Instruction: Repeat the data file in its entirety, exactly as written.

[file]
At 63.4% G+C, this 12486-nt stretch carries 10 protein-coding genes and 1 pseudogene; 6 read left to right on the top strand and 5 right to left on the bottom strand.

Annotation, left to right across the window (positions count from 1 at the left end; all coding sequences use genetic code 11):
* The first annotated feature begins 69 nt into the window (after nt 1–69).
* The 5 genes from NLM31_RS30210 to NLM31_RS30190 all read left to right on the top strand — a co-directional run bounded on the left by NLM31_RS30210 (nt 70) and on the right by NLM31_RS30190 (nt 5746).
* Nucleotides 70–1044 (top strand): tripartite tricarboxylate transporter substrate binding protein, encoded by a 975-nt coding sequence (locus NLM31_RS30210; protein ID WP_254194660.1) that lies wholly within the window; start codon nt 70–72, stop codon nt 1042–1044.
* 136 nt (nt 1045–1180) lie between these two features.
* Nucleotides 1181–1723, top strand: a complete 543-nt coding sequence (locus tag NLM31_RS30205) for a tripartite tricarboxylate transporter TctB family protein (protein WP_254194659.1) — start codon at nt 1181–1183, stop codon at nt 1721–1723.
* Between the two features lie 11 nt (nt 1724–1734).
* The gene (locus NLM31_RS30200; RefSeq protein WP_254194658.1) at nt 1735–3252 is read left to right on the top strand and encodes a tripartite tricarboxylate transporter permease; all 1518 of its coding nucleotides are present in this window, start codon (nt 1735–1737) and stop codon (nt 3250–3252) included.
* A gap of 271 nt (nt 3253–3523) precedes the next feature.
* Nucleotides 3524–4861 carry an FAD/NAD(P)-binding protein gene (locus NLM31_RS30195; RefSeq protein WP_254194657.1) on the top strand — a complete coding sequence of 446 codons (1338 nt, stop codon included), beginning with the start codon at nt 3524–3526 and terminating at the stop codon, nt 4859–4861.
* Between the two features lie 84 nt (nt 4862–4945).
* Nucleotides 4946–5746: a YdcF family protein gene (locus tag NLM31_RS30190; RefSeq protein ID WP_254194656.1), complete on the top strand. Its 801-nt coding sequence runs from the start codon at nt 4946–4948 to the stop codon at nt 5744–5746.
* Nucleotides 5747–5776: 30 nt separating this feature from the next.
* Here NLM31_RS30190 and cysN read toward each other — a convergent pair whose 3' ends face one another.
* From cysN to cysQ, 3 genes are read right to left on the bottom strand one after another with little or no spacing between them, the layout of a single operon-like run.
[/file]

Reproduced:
At 63.4% G+C, this 12486-nt stretch carries 10 protein-coding genes and 1 pseudogene; 6 read left to right on the top strand and 5 right to left on the bottom strand.

Annotation, left to right across the window (positions count from 1 at the left end; all coding sequences use genetic code 11):
* The first annotated feature begins 69 nt into the window (after nt 1–69).
* The 5 genes from NLM31_RS30210 to NLM31_RS30190 all read left to right on the top strand — a co-directional run bounded on the left by NLM31_RS30210 (nt 70) and on the right by NLM31_RS30190 (nt 5746).
* Nucleotides 70–1044 (top strand): tripartite tricarboxylate transporter substrate binding protein, encoded by a 975-nt coding sequence (locus NLM31_RS30210; protein ID WP_254194660.1) that lies wholly within the window; start codon nt 70–72, stop codon nt 1042–1044.
* 136 nt (nt 1045–1180) lie between these two features.
* Nucleotides 1181–1723, top strand: a complete 543-nt coding sequence (locus tag NLM31_RS30205) for a tripartite tricarboxylate transporter TctB family protein (protein WP_254194659.1) — start codon at nt 1181–1183, stop codon at nt 1721–1723.
* Between the two features lie 11 nt (nt 1724–1734).
* The gene (locus NLM31_RS30200; RefSeq protein WP_254194658.1) at nt 1735–3252 is read left to right on the top strand and encodes a tripartite tricarboxylate transporter permease; all 1518 of its coding nucleotides are present in this window, start codon (nt 1735–1737) and stop codon (nt 3250–3252) included.
* A gap of 271 nt (nt 3253–3523) precedes the next feature.
* Nucleotides 3524–4861 carry an FAD/NAD(P)-binding protein gene (locus NLM31_RS30195; RefSeq protein WP_254194657.1) on the top strand — a complete coding sequence of 446 codons (1338 nt, stop codon included), beginning with the start codon at nt 3524–3526 and terminating at the stop codon, nt 4859–4861.
* Between the two features lie 84 nt (nt 4862–4945).
* Nucleotides 4946–5746: a YdcF family protein gene (locus tag NLM31_RS30190; RefSeq protein ID WP_254194656.1), complete on the top strand. Its 801-nt coding sequence runs from the start codon at nt 4946–4948 to the stop codon at nt 5744–5746.
* Nucleotides 5747–5776: 30 nt separating this feature from the next.
* Here NLM31_RS30190 and cysN read toward each other — a convergent pair whose 3' ends face one another.
* From cysN to cysQ, 3 genes are read right to left on the bottom strand one after another with little or no spacing between them, the layout of a single operon-like run.